By Eric Barnes, AuntMinnie.com staff writer
November 11, 2010

Friday, December 3 | 11:10 a.m.-11:20 a.m. | SST14-05 | Room S403B
In brain perfusion CT, multiple time-resolved images are needed to track the flow of contrast through the brain, leading to higher radiation doses in the range of 300-500 mGy. But researchers from the Mayo Clinic in Rochester, MN, can do it with less radiation -- down to 75 mGy -- using a gradient adaptive bilateral filter (GABI) noise reduction algorithm.

Presenter Juan Carlos Ramirez Giraldo will describe how the GABI filter was employed only in the temporal dimension (not x, y, or z directions) to reduce noise and, therefore, the radiation dose required.

The strength of noise reduction was controlled using temporal distance, CT attenuation, and a nonlocal gradient parameter to modulate the strength of the filter. Gradient weighting preserved the shape of the time-attenuation curve by reducing filter strength for voxels with large signal changes versus baseline levels (i.e., for strong contrast enhancement), according to the authors.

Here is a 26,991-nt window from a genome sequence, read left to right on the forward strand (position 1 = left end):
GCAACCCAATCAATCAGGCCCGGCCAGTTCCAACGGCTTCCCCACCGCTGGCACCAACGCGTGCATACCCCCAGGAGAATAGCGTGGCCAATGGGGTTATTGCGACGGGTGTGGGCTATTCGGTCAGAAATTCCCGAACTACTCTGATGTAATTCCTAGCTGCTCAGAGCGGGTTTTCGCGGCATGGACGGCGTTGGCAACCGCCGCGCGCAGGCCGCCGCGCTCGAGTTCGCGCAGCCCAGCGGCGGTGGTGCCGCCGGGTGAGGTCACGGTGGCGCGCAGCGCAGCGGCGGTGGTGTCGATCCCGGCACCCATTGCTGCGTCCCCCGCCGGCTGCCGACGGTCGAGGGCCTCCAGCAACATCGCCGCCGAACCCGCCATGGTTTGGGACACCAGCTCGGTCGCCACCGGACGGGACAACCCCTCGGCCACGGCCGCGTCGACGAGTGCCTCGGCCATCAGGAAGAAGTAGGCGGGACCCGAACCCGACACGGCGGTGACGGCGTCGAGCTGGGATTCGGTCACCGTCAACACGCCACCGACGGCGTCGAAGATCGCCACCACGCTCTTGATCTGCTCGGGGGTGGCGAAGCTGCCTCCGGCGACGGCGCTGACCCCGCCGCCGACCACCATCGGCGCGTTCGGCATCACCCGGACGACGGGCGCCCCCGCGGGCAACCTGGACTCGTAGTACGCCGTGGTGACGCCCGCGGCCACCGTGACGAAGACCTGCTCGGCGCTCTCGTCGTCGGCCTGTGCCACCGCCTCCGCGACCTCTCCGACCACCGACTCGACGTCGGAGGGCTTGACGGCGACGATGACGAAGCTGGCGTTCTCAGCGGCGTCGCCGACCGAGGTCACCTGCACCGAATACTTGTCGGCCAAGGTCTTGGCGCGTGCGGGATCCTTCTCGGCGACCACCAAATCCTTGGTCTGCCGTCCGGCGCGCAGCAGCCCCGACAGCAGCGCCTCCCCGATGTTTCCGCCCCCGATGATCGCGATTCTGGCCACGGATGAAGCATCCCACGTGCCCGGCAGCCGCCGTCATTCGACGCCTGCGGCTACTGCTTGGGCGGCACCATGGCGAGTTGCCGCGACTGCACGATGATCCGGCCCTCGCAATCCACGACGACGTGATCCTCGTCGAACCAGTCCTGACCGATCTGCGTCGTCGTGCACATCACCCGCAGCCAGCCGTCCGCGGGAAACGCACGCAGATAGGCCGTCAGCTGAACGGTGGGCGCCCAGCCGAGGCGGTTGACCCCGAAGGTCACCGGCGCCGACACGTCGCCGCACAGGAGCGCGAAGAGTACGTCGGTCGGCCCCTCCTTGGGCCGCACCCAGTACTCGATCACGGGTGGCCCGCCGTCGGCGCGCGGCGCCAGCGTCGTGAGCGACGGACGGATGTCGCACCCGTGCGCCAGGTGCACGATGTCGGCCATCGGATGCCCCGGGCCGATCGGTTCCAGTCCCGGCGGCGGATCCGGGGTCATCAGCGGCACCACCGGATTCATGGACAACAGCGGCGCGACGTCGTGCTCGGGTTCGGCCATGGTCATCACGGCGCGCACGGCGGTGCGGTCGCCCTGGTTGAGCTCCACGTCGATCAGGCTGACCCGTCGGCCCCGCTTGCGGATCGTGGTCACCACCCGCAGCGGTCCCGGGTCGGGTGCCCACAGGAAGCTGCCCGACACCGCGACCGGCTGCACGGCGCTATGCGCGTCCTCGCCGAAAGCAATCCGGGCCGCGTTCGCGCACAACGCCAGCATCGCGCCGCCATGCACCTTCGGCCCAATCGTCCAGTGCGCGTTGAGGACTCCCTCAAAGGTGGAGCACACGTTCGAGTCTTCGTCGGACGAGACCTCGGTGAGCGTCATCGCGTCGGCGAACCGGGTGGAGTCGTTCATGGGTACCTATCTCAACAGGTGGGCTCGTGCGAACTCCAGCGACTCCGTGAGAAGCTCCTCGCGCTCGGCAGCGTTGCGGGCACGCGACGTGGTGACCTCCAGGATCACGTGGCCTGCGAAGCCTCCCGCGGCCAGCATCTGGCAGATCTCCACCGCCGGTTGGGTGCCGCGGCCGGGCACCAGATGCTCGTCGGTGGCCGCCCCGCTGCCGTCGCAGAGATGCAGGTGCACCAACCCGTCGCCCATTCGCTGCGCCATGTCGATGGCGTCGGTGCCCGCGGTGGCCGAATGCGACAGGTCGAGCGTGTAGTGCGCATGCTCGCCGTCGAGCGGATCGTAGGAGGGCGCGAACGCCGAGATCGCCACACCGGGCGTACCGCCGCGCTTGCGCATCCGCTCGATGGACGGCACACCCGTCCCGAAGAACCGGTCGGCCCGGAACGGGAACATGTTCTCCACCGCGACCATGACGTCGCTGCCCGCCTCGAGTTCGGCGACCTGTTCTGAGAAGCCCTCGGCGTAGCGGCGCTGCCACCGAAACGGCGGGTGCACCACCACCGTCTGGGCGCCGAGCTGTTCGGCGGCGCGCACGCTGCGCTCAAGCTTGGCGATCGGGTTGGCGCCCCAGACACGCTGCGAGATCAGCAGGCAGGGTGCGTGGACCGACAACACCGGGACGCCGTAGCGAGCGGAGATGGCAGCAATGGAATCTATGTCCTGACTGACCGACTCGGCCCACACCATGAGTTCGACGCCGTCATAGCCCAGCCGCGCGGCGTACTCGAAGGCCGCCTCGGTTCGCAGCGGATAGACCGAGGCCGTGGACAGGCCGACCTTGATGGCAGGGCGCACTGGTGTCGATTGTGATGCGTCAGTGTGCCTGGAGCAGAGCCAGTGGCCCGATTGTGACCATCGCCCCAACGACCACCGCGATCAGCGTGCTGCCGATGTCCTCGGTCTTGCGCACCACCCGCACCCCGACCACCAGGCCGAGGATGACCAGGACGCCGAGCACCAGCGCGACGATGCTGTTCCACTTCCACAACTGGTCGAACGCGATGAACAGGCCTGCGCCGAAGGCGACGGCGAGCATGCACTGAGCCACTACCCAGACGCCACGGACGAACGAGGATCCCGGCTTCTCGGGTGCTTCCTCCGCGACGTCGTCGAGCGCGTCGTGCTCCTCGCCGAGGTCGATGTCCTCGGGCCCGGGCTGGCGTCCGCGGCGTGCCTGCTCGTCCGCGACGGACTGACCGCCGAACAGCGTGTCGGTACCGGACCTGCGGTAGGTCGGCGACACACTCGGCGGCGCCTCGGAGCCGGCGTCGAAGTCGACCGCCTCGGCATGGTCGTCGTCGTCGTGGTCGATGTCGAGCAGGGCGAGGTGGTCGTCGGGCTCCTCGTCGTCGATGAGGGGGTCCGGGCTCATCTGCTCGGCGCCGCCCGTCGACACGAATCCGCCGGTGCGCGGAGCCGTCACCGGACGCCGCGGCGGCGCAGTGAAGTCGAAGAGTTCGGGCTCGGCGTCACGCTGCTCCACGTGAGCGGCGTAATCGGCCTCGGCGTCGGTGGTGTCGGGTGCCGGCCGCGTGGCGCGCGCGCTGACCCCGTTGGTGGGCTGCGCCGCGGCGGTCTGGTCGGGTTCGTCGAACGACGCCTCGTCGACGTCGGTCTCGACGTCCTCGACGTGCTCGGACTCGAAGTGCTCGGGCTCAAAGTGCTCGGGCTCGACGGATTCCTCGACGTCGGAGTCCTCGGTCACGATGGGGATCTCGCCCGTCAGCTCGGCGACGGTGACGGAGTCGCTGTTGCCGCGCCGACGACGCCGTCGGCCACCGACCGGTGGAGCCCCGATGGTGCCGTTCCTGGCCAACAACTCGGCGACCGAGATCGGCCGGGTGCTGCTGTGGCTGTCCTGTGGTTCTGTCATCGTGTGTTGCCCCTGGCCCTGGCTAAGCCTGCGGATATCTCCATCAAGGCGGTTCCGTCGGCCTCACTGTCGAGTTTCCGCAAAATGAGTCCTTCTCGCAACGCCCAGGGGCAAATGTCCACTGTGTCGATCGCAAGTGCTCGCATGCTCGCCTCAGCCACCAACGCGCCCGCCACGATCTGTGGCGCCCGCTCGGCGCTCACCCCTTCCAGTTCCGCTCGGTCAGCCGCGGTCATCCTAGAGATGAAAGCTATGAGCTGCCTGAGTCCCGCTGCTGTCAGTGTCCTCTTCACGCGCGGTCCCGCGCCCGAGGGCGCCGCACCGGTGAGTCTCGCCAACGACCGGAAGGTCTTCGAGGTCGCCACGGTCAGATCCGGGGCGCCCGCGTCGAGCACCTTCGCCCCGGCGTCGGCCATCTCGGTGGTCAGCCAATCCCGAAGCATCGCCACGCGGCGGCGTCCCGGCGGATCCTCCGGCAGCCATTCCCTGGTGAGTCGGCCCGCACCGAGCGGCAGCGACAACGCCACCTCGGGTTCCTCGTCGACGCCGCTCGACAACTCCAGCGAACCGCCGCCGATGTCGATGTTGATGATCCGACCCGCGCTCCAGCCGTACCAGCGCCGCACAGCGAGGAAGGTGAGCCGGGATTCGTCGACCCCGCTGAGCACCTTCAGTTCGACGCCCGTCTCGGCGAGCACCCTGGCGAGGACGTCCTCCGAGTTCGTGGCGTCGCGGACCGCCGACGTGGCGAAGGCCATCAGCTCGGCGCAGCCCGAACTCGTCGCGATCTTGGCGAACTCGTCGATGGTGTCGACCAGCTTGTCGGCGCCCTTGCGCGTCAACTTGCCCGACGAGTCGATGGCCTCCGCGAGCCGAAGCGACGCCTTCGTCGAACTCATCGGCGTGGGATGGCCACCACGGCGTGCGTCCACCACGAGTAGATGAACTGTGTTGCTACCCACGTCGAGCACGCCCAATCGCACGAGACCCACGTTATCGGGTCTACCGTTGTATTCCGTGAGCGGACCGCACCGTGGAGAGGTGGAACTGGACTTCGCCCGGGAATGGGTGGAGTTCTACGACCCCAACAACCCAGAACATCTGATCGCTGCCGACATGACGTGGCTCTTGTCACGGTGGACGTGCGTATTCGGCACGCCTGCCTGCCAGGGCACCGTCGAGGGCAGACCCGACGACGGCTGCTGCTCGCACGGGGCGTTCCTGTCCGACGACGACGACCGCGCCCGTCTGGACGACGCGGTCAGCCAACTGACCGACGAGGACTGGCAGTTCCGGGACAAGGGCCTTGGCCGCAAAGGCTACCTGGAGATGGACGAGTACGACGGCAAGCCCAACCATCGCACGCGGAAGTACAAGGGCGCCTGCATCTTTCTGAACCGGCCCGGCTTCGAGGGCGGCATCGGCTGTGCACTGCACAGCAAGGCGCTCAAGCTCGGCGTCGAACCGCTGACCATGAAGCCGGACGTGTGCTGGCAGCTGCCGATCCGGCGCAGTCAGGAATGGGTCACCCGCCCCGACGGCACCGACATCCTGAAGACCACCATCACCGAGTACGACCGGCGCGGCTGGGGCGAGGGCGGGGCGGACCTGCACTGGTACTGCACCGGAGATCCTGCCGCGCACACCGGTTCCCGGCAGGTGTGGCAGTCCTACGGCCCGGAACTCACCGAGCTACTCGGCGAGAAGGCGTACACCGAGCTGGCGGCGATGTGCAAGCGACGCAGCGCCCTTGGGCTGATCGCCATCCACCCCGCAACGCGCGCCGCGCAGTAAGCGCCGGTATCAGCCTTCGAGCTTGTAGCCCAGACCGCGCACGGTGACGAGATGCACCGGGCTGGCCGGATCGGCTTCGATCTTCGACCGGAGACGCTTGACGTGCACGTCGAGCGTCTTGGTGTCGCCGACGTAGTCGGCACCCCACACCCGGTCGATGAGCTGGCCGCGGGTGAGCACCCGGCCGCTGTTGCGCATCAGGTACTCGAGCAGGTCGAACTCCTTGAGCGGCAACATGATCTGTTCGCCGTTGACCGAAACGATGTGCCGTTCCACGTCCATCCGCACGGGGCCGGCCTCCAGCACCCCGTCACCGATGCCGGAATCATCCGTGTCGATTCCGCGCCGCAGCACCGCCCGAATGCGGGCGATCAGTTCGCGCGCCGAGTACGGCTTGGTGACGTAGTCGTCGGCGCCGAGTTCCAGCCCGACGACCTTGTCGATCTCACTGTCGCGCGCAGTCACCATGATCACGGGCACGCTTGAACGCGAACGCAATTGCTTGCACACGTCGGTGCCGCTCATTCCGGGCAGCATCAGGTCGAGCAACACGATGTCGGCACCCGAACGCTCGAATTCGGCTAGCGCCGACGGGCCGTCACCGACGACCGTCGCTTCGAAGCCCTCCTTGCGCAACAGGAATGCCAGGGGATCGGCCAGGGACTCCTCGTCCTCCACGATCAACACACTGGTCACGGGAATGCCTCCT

The method was tested using three whole-brain CT perfusion datasets acquired with a 4D spiral protocol, to demonstrate the effectiveness of the filter. Half-dose and quarter-dose scans were simulated to create noisy images for comparison.

GABI filtration of simulated 75-mGy CT brain perfusion scans delivered comparable image quality and quantitative measures compared to standard 300-mGy images, the team concluded. Cutting the dose required for brain perfusion imaging could permit wider use of perfusion scans when needed, while reducing the risk of skin injury from repeat scans.


Last Updated hh 11/9/2010 3:56:16 PM




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